And there, in front of me, crouching on a large plate on the trestle table and looking up at me, was a crayfish. Red. Enormous. Cooked, of course. And lonely. I could tell it was lonely. No one seemed to want it. I wanted it, but so would everyone else, I assumed, so I just looked.
An impressive Tongan lady was sitting opposite me, watching me watching the crayfish. She was clearly a matriarch, in traditional Tongan dress and a woven mat around her waist. Strong face, black eyes, hair piled high in a shining black comb.
I smiled at her. She grinned back at me, then leant forward and picked up the crayfish in one hand and planted it down in front of me.
“Eat,” she said.
“Eat?” I protested. I had to try, now didn’t I?
“Palangi, eat!” she commanded.
I tore off the tail, peeled back the shell and bit into the sweet, oh-so-delicious flesh. I cracked open the claws and legs and sucked and chewed, then finally, when it was done, I licked my fingers dry.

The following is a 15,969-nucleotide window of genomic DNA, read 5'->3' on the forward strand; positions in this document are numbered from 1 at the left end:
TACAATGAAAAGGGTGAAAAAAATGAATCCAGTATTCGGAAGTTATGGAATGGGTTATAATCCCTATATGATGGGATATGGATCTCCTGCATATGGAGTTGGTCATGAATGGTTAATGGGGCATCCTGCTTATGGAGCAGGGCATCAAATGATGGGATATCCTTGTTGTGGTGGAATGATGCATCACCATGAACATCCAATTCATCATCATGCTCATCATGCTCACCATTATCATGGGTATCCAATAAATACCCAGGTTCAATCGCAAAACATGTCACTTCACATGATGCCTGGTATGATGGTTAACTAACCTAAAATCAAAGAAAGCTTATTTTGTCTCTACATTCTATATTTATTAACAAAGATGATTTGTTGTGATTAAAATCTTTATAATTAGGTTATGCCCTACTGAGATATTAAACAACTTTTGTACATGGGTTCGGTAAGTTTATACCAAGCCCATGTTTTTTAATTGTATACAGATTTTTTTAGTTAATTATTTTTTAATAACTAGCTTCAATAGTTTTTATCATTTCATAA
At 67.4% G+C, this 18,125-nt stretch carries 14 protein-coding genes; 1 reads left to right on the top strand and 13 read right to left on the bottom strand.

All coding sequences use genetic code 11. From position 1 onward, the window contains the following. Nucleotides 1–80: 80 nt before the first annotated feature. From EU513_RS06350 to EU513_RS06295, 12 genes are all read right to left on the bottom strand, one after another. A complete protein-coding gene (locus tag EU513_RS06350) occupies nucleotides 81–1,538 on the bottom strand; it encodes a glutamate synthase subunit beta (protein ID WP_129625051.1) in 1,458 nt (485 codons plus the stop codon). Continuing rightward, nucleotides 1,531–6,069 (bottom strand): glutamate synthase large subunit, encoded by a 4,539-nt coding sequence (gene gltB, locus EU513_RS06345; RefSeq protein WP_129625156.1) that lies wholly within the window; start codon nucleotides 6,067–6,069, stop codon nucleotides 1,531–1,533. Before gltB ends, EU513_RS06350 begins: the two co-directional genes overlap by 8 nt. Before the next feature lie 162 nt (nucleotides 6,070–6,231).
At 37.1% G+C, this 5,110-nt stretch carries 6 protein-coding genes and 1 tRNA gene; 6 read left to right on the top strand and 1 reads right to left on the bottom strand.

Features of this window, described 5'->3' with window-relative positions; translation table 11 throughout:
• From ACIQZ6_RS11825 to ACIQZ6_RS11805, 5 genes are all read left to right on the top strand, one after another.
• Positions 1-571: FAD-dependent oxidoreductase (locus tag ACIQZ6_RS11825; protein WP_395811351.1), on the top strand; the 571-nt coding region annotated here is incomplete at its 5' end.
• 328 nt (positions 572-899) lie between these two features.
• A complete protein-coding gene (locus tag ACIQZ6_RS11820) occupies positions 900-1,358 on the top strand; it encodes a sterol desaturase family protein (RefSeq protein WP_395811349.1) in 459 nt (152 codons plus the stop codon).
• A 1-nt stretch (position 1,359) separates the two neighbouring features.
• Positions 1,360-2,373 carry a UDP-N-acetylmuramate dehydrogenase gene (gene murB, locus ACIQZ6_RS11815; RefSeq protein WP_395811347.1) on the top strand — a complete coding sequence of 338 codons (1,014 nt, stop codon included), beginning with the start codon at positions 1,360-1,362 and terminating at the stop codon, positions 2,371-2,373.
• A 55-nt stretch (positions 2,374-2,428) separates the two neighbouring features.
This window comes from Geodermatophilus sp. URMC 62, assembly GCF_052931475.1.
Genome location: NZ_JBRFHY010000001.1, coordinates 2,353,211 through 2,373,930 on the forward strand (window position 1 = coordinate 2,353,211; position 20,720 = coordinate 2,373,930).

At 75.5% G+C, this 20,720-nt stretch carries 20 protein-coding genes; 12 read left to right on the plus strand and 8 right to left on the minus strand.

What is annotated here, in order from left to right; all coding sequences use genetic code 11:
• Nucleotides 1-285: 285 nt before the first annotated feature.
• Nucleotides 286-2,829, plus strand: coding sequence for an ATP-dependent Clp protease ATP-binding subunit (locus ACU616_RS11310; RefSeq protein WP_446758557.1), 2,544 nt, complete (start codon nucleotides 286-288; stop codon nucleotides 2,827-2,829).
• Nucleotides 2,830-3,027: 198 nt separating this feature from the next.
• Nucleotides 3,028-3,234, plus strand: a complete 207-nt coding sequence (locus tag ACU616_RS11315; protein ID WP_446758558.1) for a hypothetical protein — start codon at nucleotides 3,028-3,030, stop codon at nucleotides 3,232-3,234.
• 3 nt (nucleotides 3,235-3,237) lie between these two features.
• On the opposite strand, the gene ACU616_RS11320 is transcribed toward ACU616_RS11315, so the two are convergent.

My friend had watched me throughout the whole performance, grinning. I asked her if I could take her photograph.
“Yes!” she cried and buttock-bunted the man on her left out of the picture. And then the woman on her right. Then she posed, head high, arched neck. I clicked.
Her bunted neighbour on the right pushed back into frame and said, “Me too!”
I clicked again. Then the couple next to her, then the whole row. A Tongan tradition.
I trust Italians as much as I trust my dog,” says Avio, “and I do not have a dog.”
Posted: Friday 4 March 2022